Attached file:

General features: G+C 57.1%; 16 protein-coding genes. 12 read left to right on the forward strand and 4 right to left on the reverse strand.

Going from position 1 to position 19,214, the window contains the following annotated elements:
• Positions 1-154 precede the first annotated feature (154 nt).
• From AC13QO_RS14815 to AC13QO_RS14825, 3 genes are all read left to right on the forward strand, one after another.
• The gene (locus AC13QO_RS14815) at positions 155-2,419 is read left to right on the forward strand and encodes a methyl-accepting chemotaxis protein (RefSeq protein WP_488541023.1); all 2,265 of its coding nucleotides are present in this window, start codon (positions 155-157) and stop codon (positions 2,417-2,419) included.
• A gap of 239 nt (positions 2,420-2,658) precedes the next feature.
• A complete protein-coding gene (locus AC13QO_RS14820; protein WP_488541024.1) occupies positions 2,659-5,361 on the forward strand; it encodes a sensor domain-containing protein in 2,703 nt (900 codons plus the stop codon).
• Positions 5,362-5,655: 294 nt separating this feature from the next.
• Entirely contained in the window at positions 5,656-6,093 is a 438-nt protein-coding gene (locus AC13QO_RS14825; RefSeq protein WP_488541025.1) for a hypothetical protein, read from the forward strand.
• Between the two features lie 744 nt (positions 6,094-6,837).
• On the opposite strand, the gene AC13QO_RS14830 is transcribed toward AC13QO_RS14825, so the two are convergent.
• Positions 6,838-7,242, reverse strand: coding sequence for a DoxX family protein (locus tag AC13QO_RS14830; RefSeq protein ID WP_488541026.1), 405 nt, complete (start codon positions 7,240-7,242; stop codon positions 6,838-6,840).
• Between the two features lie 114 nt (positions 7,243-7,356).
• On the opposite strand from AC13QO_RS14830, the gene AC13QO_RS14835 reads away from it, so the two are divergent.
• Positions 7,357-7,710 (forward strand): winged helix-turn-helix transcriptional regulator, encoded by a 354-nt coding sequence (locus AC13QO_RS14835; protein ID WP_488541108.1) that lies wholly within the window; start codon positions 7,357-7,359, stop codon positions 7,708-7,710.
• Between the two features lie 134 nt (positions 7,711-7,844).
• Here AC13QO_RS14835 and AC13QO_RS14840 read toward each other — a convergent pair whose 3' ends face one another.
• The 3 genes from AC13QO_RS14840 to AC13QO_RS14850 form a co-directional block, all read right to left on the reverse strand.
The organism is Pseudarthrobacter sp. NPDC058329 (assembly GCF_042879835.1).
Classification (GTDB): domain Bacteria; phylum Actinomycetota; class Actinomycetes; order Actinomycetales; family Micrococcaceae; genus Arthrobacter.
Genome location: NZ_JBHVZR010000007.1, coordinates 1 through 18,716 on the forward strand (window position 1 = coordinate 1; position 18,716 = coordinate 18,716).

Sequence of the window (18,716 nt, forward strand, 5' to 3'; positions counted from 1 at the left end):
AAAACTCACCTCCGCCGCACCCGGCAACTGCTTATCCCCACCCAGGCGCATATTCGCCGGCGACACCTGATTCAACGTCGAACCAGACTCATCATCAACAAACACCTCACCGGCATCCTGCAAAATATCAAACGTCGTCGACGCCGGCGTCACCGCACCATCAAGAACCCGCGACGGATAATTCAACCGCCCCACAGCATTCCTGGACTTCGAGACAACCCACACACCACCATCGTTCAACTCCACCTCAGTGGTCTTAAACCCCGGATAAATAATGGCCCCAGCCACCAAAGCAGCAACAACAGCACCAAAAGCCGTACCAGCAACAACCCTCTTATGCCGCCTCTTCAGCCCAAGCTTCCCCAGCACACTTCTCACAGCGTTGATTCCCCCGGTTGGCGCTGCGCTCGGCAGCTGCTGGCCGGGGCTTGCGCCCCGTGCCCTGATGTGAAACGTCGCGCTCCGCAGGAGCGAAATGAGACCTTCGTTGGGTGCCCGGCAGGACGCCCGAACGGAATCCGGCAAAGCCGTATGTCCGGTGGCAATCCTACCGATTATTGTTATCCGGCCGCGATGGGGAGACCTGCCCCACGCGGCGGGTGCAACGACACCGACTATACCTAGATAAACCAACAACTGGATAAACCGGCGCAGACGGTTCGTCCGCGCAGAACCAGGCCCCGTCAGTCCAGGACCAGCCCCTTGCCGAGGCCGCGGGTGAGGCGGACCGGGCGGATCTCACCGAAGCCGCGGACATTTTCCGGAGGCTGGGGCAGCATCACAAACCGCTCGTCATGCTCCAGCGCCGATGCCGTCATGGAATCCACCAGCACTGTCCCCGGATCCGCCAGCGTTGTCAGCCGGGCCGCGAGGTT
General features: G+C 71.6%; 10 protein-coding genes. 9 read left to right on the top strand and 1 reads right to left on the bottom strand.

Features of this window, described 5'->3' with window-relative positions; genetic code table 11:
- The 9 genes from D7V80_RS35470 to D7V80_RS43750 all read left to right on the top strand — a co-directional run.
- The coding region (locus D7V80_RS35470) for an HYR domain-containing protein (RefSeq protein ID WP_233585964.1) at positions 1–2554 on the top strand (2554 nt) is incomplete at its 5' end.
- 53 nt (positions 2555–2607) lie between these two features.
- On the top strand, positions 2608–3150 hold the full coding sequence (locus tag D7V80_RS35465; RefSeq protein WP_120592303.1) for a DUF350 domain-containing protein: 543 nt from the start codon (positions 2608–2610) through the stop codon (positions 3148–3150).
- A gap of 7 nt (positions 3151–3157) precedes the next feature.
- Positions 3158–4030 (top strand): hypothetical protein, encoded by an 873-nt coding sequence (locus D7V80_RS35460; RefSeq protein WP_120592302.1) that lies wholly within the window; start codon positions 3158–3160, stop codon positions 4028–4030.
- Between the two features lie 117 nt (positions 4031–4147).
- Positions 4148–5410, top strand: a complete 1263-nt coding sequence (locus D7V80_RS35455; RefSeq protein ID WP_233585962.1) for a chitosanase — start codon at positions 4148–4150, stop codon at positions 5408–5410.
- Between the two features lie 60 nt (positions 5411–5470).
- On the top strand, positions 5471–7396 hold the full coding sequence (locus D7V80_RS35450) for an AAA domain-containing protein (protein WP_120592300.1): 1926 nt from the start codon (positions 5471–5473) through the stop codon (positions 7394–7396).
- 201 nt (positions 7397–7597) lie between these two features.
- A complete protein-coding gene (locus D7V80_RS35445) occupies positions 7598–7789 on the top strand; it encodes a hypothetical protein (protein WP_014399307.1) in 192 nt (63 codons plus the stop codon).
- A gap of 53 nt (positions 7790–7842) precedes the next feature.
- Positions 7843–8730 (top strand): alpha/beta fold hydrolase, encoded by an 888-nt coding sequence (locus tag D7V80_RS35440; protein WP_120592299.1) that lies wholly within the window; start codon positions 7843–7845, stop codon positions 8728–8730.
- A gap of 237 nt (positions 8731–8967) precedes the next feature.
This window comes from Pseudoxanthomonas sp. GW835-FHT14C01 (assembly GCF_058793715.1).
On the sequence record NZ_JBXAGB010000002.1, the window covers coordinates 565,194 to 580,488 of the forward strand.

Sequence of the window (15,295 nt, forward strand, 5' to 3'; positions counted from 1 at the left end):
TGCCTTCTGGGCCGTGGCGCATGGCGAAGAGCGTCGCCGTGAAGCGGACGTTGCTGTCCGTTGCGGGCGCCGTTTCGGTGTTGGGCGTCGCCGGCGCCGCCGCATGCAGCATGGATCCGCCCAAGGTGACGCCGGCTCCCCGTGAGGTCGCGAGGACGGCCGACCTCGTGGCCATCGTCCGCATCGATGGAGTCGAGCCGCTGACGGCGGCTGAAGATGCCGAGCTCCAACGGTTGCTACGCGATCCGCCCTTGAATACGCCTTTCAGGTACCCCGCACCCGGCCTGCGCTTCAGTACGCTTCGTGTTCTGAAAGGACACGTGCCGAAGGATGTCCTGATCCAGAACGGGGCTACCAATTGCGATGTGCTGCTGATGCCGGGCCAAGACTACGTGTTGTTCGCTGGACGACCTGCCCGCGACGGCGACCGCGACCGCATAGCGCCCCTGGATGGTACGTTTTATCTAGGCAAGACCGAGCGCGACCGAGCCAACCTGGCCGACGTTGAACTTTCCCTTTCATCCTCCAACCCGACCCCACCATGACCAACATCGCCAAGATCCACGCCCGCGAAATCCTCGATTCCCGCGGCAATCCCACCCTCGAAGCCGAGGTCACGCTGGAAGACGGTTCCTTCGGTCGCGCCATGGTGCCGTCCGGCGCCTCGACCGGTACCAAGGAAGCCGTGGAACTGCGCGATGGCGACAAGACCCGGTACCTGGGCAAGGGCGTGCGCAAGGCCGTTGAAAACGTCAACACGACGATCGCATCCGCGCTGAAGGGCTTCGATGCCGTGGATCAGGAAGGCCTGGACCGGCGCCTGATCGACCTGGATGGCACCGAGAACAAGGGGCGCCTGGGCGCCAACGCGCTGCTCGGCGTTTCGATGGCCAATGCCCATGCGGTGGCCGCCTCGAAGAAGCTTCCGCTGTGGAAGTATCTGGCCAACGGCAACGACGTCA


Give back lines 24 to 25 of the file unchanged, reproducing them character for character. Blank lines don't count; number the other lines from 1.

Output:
General features: G+C 71.6%; 10 protein-coding genes. 9 read left to right on the top strand and 1 reads right to left on the bottom strand.

Features of this window, described 5'->3' with window-relative positions; genetic code table 11: